Judge pays tribute to retiring District Court Clerk

Judge John Neilan has paid tribute to retiring District Court Clerk, Pat Kelly, saying he will be sadly missed.

Mr Kelly officially retired at the end of September following 23 years with the Courts Service in Mullingar.

The judge described him as an “extremely modest man, extraordinarily committed to his office”. He said Mr Kelly took great pride in discharging that commitment by way of service to the community, particularly in the way he dealt with members of the public.

“I am sorry to see him go,” he said, commenting on the loss of 40 years experience and adding that he will personally miss him as court clerk. The judge said he wished to express his appreciation and thanks for Mr Kelly’s “kindness, courtesy and help”.

He complimented the way Mr Kelly was willing to work extremely late hours and how even if a scheduled court sitting finished at 6.30pm and a special sitting was called later in the evening to facilitate gardaí or members of the public, “he would re-open the gates, return to court, the business would be done and he’d head off into the night”.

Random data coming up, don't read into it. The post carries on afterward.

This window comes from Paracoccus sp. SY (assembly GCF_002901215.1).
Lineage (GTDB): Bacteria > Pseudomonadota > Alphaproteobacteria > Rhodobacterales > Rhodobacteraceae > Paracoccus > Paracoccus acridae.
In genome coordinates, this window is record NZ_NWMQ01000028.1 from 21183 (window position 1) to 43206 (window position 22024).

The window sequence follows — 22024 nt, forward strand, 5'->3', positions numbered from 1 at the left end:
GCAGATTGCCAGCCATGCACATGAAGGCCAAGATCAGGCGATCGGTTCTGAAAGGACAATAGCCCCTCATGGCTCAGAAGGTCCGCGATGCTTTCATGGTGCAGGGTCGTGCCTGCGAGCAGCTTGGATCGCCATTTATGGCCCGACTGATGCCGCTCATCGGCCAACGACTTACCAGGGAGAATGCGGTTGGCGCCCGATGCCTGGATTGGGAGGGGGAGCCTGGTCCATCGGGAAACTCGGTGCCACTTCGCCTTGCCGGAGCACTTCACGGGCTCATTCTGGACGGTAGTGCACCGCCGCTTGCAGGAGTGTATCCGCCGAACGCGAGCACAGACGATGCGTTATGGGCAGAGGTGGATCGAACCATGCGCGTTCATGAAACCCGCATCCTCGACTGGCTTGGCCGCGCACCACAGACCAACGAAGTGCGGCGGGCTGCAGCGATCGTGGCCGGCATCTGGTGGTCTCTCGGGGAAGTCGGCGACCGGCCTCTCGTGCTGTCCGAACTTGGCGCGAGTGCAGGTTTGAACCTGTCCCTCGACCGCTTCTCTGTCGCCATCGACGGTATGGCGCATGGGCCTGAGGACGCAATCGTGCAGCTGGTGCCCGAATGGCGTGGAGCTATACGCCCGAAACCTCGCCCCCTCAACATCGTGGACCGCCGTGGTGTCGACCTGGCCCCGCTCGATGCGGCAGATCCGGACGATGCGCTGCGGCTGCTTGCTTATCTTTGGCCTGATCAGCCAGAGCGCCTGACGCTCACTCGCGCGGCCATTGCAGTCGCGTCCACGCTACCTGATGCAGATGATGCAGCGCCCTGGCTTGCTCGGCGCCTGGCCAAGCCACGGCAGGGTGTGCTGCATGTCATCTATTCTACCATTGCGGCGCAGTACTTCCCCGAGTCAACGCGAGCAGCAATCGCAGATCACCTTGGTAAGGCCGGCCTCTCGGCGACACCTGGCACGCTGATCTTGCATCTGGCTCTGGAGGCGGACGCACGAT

He also paid tribute to his “extraordinary capacity to motivate his staff”, saying the Mullingar office was “very happy” and that he himself “never had a cross word with Mr Kelly or vice versa”.

Mr Kelly was committed to serving the public as a public servant, he said, “to the letter of the law and with the utmost dignity and respect”.

He wished Mr Kelly good luck in his retirement and a long, healthy, and prosperous life with his wife Angela.

State Solicitor Mr Peter Jones echoed the judge’s comments, saying Mr Kelly had been a friend to all and had upheld a very high standard. He described him as a “very true professional”.

Superintendent John Gantly said he and his colleagues had “the height of admiration for Mr Kelly” who had “never been found wanting”.

Solicitors John Quinn and Robert Marren thanked him for his assistance to legal practitioners and mentioned his sensitive dealings with family law.

Mr Marren said his decency was “a mark of the man”, particularly when dealing with the general public . His good wishes for Mr Kelly’s retirement were echoed by Rory Hannify on behalf of the bar and by the probation services.

Mrs Rita Monaghan said Mr Kelly’s retirement was a huge loss to the court staff. He had always been very accommodating and understanding, she said.

 

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